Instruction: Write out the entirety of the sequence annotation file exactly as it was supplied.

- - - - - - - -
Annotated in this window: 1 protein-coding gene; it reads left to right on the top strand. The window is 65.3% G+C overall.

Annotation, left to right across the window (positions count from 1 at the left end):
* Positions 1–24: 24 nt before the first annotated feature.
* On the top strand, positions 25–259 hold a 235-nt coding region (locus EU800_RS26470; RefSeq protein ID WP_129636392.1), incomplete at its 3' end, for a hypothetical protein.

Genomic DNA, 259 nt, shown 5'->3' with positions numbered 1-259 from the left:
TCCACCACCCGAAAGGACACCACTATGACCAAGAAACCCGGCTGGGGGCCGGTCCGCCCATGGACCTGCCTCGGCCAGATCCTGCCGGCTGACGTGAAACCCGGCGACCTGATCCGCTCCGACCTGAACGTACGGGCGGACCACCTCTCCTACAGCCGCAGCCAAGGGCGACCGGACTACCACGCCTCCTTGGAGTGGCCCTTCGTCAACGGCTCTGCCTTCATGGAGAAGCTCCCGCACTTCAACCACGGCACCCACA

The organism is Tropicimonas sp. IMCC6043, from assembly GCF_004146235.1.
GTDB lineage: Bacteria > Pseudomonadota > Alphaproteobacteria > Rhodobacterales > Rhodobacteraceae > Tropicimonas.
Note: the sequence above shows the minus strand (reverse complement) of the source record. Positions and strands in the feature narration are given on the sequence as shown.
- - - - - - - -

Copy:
Annotated in this window: 1 protein-coding gene; it reads left to right on the top strand. The window is 65.3% G+C overall.

Annotation, left to right across the window (positions count from 1 at the left end):
* Positions 1–24: 24 nt before the first annotated feature.
* On the top strand, positions 25–259 hold a 235-nt coding region (locus EU800_RS26470; RefSeq protein ID WP_129636392.1), incomplete at its 3' end, for a hypothetical protein.

Genomic DNA, 259 nt, shown 5'->3' with positions numbered 1-259 from the left:
TCCACCACCCGAAAGGACACCACTATGACCAAGAAACCCGGCTGGGGGCCGGTCCGCCCATGGACCTGCCTCGGCCAGATCCTGCCGGCTGACGTGAAACCCGGCGACCTGATCCGCTCCGACCTGAACGTACGGGCGGACCACCTCTCCTACAGCCGCAGCCAAGGGCGACCGGACTACCACGCCTCCTTGGAGTGGCCCTTCGTCAACGGCTCTGCCTTCATGGAGAAGCTCCCGCACTTCAACCACGGCACCCACA

The organism is Tropicimonas sp. IMCC6043, from assembly GCF_004146235.1.
GTDB lineage: Bacteria > Pseudomonadota > Alphaproteobacteria > Rhodobacterales > Rhodobacteraceae > Tropicimonas.
Note: the sequence above shows the minus strand (reverse complement) of the source record. Positions and strands in the feature narration are given on the sequence as shown.